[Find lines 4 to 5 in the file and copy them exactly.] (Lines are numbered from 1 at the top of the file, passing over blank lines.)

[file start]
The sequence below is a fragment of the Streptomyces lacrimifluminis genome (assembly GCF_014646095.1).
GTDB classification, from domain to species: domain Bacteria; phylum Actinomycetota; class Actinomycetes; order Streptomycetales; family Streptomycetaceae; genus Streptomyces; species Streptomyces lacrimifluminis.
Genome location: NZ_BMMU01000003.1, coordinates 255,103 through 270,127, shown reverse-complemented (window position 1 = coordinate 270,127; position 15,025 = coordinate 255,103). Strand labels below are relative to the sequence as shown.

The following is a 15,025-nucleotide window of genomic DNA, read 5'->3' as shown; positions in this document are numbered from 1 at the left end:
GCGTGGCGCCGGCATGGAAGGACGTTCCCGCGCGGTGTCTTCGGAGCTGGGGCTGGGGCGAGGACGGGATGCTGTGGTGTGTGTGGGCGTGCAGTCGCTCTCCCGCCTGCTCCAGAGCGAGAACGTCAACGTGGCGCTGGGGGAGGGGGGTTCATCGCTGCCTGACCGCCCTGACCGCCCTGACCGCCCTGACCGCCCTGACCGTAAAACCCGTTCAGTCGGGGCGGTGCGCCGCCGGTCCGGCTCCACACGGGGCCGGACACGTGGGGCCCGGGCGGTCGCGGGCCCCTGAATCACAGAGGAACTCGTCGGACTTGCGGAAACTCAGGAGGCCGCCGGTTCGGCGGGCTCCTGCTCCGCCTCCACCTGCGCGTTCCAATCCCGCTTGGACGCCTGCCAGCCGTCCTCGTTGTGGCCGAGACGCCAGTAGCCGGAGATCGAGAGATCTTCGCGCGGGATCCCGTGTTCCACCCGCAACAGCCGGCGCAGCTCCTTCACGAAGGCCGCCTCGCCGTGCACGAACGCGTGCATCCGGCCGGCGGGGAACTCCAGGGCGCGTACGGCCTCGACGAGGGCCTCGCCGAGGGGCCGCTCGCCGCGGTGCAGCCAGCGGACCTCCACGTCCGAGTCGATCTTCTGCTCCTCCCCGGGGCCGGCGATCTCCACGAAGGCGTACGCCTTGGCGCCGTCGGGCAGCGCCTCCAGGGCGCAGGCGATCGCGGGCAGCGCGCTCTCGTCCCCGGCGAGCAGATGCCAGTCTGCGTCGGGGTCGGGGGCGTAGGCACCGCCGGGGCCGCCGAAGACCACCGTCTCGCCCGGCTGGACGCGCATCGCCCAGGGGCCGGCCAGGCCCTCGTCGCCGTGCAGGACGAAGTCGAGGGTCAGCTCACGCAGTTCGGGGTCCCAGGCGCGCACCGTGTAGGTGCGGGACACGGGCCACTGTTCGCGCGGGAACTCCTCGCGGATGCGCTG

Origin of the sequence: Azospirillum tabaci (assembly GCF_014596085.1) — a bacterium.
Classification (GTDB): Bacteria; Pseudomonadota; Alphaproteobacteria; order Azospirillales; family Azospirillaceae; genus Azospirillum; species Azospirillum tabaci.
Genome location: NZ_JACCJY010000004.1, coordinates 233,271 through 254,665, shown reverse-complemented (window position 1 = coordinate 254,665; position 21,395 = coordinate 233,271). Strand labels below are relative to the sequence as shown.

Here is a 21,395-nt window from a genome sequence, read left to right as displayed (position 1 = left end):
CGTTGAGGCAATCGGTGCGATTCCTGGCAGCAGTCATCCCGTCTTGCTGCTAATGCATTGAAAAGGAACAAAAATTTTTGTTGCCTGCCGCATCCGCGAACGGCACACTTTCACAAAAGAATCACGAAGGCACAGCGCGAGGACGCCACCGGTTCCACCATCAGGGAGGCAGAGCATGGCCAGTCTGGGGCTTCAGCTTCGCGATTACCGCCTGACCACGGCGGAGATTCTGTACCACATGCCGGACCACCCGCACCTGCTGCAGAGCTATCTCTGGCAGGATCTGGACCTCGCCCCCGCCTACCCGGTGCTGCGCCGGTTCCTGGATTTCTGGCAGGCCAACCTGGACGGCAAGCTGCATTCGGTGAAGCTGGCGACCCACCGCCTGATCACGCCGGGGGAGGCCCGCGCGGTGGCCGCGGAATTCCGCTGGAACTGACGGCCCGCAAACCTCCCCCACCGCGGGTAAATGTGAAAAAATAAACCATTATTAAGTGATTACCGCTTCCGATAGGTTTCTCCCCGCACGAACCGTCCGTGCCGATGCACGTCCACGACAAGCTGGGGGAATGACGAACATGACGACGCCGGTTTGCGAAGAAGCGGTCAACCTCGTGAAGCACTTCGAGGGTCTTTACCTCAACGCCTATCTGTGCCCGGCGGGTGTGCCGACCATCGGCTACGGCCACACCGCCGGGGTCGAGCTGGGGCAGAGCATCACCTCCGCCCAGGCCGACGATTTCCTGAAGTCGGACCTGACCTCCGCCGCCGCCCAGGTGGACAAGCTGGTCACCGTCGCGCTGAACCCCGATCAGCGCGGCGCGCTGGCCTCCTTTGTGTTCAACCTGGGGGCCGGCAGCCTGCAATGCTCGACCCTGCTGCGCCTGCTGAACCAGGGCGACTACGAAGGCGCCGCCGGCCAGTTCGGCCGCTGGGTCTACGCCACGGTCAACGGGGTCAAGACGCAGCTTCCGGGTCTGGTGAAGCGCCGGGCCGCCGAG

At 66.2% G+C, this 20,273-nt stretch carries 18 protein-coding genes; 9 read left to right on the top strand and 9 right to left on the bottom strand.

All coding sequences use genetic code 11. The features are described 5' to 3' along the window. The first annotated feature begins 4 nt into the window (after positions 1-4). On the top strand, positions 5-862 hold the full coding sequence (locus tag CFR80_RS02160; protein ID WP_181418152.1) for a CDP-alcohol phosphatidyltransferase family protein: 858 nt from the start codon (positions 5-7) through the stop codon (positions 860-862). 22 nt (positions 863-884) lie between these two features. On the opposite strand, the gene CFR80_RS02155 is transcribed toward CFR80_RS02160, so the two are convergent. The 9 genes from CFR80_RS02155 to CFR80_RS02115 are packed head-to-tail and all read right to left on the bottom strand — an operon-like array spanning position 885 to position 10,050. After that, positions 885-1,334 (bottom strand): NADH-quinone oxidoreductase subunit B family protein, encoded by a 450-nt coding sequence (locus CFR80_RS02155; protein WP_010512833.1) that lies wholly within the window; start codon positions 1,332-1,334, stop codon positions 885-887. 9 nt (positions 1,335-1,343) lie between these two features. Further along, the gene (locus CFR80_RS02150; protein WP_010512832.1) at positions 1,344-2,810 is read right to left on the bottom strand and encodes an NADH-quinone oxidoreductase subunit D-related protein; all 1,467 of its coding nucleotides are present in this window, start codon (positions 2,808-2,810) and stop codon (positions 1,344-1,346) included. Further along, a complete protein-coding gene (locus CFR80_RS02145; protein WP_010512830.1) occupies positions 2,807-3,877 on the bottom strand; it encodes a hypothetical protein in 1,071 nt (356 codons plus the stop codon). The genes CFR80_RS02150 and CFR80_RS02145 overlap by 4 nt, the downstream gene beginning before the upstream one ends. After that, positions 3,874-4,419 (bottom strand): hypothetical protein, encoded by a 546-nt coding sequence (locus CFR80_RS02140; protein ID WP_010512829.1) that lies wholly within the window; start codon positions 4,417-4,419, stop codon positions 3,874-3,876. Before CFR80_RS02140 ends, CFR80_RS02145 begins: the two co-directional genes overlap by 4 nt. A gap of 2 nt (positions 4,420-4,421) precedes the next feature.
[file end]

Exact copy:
The following is a 15,025-nucleotide window of genomic DNA, read 5'->3' as shown; positions in this document are numbered from 1 at the left end:
GCGTGGCGCCGGCATGGAAGGACGTTCCCGCGCGGTGTCTTCGGAGCTGGGGCTGGGGCGAGGACGGGATGCTGTGGTGTGTGTGGGCGTGCAGTCGCTCTCCCGCCTGCTCCAGAGCGAGAACGTCAACGTGGCGCTGGGGGAGGGGGGTTCATCGCTGCCTGACCGCCCTGACCGCCCTGACCGCCCTGACCGCCCTGACCGTAAAACCCGTTCAGTCGGGGCGGTGCGCCGCCGGTCCGGCTCCACACGGGGCCGGACACGTGGGGCCCGGGCGGTCGCGGGCCCCTGAATCACAGAGGAACTCGTCGGACTTGCGGAAACTCAGGAGGCCGCCGGTTCGGCGGGCTCCTGCTCCGCCTCCACCTGCGCGTTCCAATCCCGCTTGGACGCCTGCCAGCCGTCCTCGTTGTGGCCGAGACGCCAGTAGCCGGAGATCGAGAGATCTTCGCGCGGGATCCCGTGTTCCACCCGCAACAGCCGGCGCAGCTCCTTCACGAAGGCCGCCTCGCCGTGCACGAACGCGTGCATCCGGCCGGCGGGGAACTCCAGGGCGCGTACGGCCTCGACGAGGGCCTCGCCGAGGGGCCGCTCGCCGCGGTGCAGCCAGCGGACCTCCACGTCCGAGTCGATCTTCTGCTCCTCCCCGGGGCCGGCGATCTCCACGAAGGCGTACGCCTTGGCGCCGTCGGGCAGCGCCTCCAGGGCGCAGGCGATCGCGGGCAGCGCGCTCTCGTCCCCGGCGAGCAGATGCCAGTCTGCGTCGGGGTCGGGGGCGTAGGCACCGCCGGGGCCGCCGAAGACCACCGTCTCGCCCGGCTGGACGCGCATCGCCCAGGGGCCGGCCAGGCCCTCGTCGCCGTGCAGGACGAAGTCGAGGGTCAGCTCACGCAGTTCGGGGTCCCAGGCGCGCACCGTGTAGGTGCGGGACACGGGCCACTGTTCGCGCGGGAACTCCTCGCGGATGCGCTG